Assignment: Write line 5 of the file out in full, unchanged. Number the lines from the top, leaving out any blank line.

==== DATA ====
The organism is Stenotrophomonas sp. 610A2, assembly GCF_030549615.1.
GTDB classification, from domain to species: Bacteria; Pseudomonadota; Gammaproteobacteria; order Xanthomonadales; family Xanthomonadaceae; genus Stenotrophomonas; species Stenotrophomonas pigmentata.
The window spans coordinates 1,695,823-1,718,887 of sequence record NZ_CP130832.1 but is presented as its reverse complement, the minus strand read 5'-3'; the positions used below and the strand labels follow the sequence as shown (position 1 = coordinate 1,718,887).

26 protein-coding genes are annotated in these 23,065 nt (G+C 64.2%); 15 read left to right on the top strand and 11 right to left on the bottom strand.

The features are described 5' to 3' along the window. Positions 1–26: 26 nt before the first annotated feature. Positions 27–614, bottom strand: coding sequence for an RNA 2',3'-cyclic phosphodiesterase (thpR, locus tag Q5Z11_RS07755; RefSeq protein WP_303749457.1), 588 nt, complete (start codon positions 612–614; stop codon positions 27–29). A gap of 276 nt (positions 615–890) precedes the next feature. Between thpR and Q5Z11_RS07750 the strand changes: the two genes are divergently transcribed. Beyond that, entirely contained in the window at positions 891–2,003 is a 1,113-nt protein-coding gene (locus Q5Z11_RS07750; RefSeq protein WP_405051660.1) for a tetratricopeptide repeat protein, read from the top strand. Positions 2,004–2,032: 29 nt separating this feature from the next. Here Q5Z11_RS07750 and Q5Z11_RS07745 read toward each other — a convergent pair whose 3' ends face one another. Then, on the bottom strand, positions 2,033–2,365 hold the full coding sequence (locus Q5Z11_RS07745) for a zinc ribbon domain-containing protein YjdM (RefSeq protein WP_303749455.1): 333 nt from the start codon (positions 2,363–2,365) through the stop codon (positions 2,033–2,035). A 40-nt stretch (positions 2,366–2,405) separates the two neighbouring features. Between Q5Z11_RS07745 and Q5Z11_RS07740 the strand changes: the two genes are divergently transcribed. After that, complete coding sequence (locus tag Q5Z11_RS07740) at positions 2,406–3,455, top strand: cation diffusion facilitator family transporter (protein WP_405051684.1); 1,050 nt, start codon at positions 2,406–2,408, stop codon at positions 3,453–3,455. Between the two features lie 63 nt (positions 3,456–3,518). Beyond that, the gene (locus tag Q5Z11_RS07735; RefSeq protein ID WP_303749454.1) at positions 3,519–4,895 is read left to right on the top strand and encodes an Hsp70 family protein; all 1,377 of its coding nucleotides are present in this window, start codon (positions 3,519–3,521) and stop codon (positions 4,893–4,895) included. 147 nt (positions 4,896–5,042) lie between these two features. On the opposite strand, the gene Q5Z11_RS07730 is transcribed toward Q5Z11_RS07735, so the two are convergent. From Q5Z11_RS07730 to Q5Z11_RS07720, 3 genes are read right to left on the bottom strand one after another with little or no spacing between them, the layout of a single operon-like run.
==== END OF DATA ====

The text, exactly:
The features are described 5' to 3' along the window. Positions 1–26: 26 nt before the first annotated feature. Positions 27–614, bottom strand: coding sequence for an RNA 2',3'-cyclic phosphodiesterase (thpR, locus tag Q5Z11_RS07755; RefSeq protein WP_303749457.1), 588 nt, complete (start codon positions 612–614; stop codon positions 27–29). A gap of 276 nt (positions 615–890) precedes the next feature. Between thpR and Q5Z11_RS07750 the strand changes: the two genes are divergently transcribed. Beyond that, entirely contained in the window at positions 891–2,003 is a 1,113-nt protein-coding gene (locus Q5Z11_RS07750; RefSeq protein WP_405051660.1) for a tetratricopeptide repeat protein, read from the top strand. Positions 2,004–2,032: 29 nt separating this feature from the next. Here Q5Z11_RS07750 and Q5Z11_RS07745 read toward each other — a convergent pair whose 3' ends face one another. Then, on the bottom strand, positions 2,033–2,365 hold the full coding sequence (locus Q5Z11_RS07745) for a zinc ribbon domain-containing protein YjdM (RefSeq protein WP_303749455.1): 333 nt from the start codon (positions 2,363–2,365) through the stop codon (positions 2,033–2,035). A 40-nt stretch (positions 2,366–2,405) separates the two neighbouring features. Between Q5Z11_RS07745 and Q5Z11_RS07740 the strand changes: the two genes are divergently transcribed. After that, complete coding sequence (locus tag Q5Z11_RS07740) at positions 2,406–3,455, top strand: cation diffusion facilitator family transporter (protein WP_405051684.1); 1,050 nt, start codon at positions 2,406–2,408, stop codon at positions 3,453–3,455. Between the two features lie 63 nt (positions 3,456–3,518). Beyond that, the gene (locus tag Q5Z11_RS07735; RefSeq protein ID WP_303749454.1) at positions 3,519–4,895 is read left to right on the top strand and encodes an Hsp70 family protein; all 1,377 of its coding nucleotides are present in this window, start codon (positions 3,519–3,521) and stop codon (positions 4,893–4,895) included. 147 nt (positions 4,896–5,042) lie between these two features. On the opposite strand, the gene Q5Z11_RS07730 is transcribed toward Q5Z11_RS07735, so the two are convergent. From Q5Z11_RS07730 to Q5Z11_RS07720, 3 genes are read right to left on the bottom strand one after another with little or no spacing between them, the layout of a single operon-like run.